• This invention relates generally to systems and methods for generating and placing orders in a quick service restaurant environment. More particularly, the present invention relates to a system, method and apparatus that enable a customer to generate a quick service restaurant order, and an optical machine-readable or radio transmittable representation of the generated restaurant order on a wireless mobile personal computer.
  • BACKGROUND OF THE INVENTION
  • This invention relates generally to restaurant order generating apparatuses. Prior order generating wireless devices systems have been attempted and implemented. One such system is disclosed within U.S. Pat. No. 6,366,220 B1, to Brig Barnum Elliott, issued on Apr. 2, 2002, is directed to a system and method for allowing a customer to order drive-through menu items using a customer vehicle equipped with the radio frequency (RF) tag. Prior to placing an order, the customer opens an account and creates a default menu using a food vendor's web site. To order items from the default menu, the customer approaches a drive-through order station at a fast food vendor location. As the customer vehicle passes the order station a first transponder queries the RF tag and processes a return signal. Identification information is extracted from return signal such that the customer's order, consisting of the default menu items, is prepared. The customer's vehicle then approaches pick-up station and a second transponder queries the RF tag and subsequently bills the customer's account for the ordered items. U.S. Pat. No. 6,366,220 B1 is incorporated herein by reference for at least the purpose of giving context to the present invention.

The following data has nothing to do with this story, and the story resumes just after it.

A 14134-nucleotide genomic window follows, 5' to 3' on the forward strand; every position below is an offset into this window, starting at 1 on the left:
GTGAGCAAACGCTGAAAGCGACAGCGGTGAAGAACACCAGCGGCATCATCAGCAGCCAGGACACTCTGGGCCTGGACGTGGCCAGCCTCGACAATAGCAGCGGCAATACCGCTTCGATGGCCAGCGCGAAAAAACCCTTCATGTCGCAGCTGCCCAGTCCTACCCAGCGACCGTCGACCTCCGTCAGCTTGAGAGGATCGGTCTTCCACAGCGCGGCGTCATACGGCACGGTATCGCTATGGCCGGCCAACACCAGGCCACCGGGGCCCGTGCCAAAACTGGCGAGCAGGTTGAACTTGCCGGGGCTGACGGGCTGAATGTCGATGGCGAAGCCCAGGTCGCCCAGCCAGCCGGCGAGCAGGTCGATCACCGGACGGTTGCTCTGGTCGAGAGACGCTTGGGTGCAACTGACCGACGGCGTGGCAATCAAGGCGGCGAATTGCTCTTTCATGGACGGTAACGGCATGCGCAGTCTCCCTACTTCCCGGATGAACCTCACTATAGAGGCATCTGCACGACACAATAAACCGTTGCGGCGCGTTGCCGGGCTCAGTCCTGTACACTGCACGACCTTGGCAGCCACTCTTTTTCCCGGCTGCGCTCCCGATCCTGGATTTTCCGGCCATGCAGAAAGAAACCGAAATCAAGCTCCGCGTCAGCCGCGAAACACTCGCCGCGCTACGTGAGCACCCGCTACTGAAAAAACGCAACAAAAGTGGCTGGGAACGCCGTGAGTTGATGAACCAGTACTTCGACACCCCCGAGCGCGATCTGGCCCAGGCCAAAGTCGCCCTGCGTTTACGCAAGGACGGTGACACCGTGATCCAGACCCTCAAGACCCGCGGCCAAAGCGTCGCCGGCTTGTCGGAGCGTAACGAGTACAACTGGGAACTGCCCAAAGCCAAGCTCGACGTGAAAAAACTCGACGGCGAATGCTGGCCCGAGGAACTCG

• U.S. Patent Publication No. 2007/0291710 A1 to Anthony M. Fadell is directed to a wireless communication system. The wireless communication system includes a wireless communication interface that wirelessly communicates with one or more wireless client devices in the vicinity of an establishment. The wireless communication interface receives a remote order corresponding to an item selected by at least one of the wireless client devices. A local server computer located in proximity to the establishment generates instructions for processing the remote order received from the wireless communication interface. The local server computer then passes the processing instructions to an order processing queue in preparation for processing of the remote order. U.S. Patent Publication No. 2007/0291710 A1 is incorporated herein by reference for at least the purpose of giving context to the present invention.
  • However, the prior systems and methods are unable to communicate restaurant orders generated on wireless devices to vending establishments which are not capable, either temporarily or permanently, to handle wireless communications with the wireless devices. Despite the advances of the wireless communication technology, the quick service restaurant (QSR) industry is in need of less cost intensive and more efficient wireless order placements.
  • SUMMARY OF THE INVENTION
  • The present invention is defined by the appended claims. This description summarizes some aspects of the present embodiments and should not be used to limit the claims.
  • The foregoing problems are solved and a technical advance is achieved by a system, method, and articles of manufacture consistent with the present invention, which enable a customer to generate a restaurant order on a wireless mobile personal computer.